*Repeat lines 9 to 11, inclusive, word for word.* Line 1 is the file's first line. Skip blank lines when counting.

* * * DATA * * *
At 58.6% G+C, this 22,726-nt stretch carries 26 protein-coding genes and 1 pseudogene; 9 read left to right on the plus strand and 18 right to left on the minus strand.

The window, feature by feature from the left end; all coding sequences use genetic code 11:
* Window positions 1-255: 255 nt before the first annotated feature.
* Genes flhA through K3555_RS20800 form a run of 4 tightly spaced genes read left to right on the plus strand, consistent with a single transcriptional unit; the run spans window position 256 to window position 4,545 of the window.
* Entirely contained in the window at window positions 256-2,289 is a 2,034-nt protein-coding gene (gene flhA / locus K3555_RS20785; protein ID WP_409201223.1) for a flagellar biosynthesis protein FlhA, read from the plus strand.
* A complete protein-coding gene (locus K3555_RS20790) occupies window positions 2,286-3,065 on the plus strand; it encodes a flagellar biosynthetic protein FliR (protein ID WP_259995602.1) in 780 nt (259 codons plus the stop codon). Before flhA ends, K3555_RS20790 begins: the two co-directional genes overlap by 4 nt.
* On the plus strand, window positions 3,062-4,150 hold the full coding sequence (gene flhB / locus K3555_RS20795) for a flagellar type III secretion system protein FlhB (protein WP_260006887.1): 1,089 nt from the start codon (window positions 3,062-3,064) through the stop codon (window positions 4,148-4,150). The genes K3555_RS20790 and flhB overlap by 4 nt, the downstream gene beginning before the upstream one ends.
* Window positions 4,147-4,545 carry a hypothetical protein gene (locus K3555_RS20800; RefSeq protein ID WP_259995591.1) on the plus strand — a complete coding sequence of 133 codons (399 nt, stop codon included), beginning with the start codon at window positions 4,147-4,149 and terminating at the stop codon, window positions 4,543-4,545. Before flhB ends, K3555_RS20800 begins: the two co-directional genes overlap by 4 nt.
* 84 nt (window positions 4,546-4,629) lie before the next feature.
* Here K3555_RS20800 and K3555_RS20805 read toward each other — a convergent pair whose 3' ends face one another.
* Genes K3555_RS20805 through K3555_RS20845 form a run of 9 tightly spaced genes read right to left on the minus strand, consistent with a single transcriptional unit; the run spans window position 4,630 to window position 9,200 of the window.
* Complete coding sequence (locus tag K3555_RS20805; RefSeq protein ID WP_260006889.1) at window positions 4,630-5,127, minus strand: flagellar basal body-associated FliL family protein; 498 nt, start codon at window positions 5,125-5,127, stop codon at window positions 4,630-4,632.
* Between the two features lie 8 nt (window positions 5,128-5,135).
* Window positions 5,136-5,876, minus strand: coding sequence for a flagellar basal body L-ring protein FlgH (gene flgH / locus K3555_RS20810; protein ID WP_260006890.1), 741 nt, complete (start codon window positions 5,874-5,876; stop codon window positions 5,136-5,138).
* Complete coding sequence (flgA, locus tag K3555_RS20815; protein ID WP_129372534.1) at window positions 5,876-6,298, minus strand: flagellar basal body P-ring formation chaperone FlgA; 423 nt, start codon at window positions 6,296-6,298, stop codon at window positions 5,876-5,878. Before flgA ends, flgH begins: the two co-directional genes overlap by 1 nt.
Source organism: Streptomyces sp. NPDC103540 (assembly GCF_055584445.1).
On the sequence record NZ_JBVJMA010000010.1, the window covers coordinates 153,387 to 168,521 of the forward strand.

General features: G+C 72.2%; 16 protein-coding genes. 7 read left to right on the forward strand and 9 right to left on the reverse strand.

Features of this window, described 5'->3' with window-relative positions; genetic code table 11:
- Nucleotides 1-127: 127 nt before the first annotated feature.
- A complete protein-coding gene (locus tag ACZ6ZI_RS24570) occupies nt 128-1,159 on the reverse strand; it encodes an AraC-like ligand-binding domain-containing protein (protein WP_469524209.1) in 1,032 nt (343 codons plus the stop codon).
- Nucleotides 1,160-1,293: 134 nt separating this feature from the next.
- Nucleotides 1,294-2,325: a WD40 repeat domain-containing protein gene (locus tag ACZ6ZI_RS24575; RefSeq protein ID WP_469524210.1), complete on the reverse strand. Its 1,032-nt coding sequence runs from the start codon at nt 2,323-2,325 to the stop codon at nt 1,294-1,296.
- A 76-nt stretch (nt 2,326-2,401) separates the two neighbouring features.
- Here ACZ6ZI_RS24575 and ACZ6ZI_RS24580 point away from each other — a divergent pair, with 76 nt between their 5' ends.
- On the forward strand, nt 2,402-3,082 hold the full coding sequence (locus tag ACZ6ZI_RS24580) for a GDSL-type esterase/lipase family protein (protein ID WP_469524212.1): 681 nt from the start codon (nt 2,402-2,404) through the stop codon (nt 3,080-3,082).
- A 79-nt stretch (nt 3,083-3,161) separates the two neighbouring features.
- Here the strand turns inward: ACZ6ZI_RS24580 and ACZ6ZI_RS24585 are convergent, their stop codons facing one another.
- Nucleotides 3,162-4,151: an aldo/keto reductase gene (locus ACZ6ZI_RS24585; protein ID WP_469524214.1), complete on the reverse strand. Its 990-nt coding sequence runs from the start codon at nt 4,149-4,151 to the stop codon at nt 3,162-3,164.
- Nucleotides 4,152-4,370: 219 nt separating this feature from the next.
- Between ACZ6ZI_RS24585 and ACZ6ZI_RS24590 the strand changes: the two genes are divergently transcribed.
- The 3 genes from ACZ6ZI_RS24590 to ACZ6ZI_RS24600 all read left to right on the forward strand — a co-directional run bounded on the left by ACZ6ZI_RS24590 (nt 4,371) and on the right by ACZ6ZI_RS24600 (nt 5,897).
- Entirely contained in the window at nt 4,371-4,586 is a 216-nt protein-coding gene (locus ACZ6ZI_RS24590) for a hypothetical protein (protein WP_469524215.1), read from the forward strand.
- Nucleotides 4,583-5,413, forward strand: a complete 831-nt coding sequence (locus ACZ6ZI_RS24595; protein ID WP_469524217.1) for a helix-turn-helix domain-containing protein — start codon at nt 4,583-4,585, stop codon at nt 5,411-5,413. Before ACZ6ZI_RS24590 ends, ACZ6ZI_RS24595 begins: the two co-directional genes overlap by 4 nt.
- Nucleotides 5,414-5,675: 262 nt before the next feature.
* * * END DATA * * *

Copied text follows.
* 84 nt (window positions 4,546-4,629) lie before the next feature.
* Here K3555_RS20800 and K3555_RS20805 read toward each other — a convergent pair whose 3' ends face one another.
* Genes K3555_RS20805 through K3555_RS20845 form a run of 9 tightly spaced genes read right to left on the minus strand, consistent with a single transcriptional unit; the run spans window position 4,630 to window position 9,200 of the window.